Douglas Crockford

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DOM Is As DOM Does

I started writing JavaScript in 2000. Our first two applications were social: a trading collecting game and a graphical chat system. I had previously invested tens of millions of dollars in Java projects, and was very disappointed in the results. So in a fit of desperation, I decided to give the browser a try.

The number of browsers at that time was either 2 or n, depending on how you did your reckoning. There was Netscape Navigator and Microsoft Internet Explorer. There were others, like Mosaic and Lynx, but they did not run JavaScript, and their marketshare was insignificant. NN was up to its 4th edition. IE was up to 5.5. There was no sort of auto-update yet, so the majority of users tended to stay on the first version they installed. Macintosh versions were quite different from Windows versions. Making things worse, there were frequent bug fixes released, which sometimes introduced new bugs. You could not depend on fixes getting installed, which meant that the number of testable browsers was huge and constantly growing, approaching n. The set of potential browsers bugs only grew.

The API that the browser presented to JavaScript was the strangely named Document Object Model, or DOM. It was at its core a badly designed model which Netscape and Microsoft interpreted and extended in incompatible ways. It was a difficult time to be a web developer, which is why we saw virtually no successful web development (as we currently understand it) until the Ajax Revolution of 2005.

Two important things happened to make the Ajax Revolution possible. The first was that Netscape failed to deliver Navigator 5. They did deliver Navigator 6 and 7, but they were so unstable that they failed to get much adoptions. So use of Netscape Navigator slowly declined as old computers that had it installed failed or were replaced. The second was that Microsoft disbanded the Internet Explorer team thinking that the Browser War was over. They put IE6 into maintenance, and put all of their creative energy into Dot Net, WPF, and the failure that would become Silverlight.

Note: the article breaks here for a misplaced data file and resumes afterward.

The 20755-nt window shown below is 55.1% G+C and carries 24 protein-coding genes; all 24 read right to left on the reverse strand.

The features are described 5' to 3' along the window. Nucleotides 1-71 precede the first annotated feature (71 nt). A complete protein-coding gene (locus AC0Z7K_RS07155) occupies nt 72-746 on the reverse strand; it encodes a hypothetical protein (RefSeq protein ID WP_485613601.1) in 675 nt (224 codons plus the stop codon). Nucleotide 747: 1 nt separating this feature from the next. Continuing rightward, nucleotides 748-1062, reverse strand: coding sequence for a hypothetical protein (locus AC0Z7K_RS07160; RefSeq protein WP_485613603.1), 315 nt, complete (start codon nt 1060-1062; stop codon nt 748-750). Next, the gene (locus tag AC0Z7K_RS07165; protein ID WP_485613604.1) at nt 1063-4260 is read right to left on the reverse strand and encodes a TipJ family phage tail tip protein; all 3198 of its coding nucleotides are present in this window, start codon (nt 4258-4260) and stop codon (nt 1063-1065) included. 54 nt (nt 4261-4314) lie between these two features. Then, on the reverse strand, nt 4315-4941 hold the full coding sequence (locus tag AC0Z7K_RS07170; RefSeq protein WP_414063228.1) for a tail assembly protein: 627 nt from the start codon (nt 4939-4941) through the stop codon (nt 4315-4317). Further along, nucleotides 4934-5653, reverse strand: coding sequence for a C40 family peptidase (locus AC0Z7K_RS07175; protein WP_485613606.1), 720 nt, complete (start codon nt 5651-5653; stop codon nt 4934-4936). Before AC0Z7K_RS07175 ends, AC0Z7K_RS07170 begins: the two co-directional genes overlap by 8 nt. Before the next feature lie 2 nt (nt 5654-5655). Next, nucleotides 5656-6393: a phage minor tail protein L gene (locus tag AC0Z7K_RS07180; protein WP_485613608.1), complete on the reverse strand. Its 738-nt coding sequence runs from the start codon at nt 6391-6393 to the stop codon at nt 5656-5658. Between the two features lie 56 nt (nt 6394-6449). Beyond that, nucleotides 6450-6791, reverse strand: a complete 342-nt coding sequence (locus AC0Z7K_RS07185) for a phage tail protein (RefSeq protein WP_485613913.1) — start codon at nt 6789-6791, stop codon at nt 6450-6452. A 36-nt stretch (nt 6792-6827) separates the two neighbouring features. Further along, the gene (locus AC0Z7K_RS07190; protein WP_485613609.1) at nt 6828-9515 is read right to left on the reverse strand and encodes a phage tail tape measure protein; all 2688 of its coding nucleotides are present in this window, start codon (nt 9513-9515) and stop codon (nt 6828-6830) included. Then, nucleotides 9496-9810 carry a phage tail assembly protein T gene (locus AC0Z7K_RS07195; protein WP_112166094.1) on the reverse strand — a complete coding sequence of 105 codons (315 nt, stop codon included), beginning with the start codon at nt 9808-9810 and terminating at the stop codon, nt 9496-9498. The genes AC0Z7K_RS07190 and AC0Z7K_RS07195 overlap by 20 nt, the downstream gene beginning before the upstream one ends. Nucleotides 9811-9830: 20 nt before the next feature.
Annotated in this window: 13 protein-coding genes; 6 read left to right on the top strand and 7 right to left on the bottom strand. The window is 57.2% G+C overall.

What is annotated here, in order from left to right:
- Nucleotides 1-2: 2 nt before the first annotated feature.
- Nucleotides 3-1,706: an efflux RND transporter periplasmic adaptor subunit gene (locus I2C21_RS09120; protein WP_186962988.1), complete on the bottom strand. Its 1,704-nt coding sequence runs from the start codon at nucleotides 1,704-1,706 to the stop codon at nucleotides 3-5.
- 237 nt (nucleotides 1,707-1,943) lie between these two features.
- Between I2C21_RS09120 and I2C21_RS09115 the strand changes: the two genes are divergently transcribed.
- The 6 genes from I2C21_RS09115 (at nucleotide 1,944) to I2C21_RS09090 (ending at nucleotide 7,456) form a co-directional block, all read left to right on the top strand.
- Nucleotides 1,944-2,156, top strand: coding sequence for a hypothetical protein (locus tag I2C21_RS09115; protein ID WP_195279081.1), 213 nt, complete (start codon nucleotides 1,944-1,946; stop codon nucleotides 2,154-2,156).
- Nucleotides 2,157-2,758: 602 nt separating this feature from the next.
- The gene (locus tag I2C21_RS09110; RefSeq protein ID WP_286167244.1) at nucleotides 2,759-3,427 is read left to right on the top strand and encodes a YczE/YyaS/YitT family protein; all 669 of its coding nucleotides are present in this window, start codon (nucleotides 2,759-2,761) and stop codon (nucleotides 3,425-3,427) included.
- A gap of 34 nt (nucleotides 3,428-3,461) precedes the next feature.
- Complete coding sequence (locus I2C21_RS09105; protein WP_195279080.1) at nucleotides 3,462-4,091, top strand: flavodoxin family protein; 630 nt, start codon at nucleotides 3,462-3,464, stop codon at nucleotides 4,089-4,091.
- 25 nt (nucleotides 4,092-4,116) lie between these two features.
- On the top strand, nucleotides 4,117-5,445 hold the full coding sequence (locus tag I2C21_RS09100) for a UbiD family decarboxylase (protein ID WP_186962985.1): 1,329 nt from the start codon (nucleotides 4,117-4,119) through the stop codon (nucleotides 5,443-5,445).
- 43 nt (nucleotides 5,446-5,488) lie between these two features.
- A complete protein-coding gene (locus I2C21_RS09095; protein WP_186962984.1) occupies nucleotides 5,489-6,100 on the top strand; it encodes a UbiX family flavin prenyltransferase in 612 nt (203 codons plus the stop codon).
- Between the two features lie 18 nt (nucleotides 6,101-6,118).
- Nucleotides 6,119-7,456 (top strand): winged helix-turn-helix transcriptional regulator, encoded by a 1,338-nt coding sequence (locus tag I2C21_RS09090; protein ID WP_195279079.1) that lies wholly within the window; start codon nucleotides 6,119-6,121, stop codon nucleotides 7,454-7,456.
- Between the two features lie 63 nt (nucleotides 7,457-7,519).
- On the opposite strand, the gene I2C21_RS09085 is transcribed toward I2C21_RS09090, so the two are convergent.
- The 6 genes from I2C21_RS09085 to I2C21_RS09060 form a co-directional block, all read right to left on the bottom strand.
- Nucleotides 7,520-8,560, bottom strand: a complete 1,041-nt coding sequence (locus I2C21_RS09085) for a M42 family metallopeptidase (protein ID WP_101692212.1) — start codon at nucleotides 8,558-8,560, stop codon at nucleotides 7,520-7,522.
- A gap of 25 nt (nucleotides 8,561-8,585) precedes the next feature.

The consequence of this neglect of the web was that IE6, which was the best web browser the world had ever seen*, took an enormous share of the market. Now a web developer had only one version to support. The huge catalog of bugs and incompatibilities shrank down to just the final IE6 bugs, which was an infinitely smaller bugset than we faced in 2000. The web had become stable enough that we could now profitable write for it. Ajax was not a new idea. I was doing it in 2000. There were other arrowbacks who were doing it as early as 1996.

Things were better, but the DOM had not been fixed. I recommended avoiding the DOM, accessing it indirectly through popular libraries. The libraries could hide much of the horror that is the DOM. There were many of these libraries, including a few that I had written myself. They all provided a more pleasant and productive experience. The most difficult part about adopting an Ajax library was selecting the right one.

But for my last few projects, I have gone back to writing directly to the DOM. Those libraries have all grown into grotesque frameworks with complex tool chains that were optimized for coders who do not want to ever learn to use JavaScript well. They create monstrous bloat, causing performance problems and other complexities. So I am now using the plain old DOM, and it is not nearly as awful as I remember.

That is because the web standards movement tormented Microsoft and other browser makers to improve the quality of their browsers. WHATWG, frustrated with the inaction of W3C, started drafting its own standard. While I disagreed with much of it, there was no doubt that it was better thought out than what W3C had been publishing.

So I have changed my mind about the DOM. It is still awful, but it is much better than the popular alternatives.


*Yes, it is hard to imagine that IE6 was the best browser that the WWW had ever seen. That is just how bad the WWW was in 2000.

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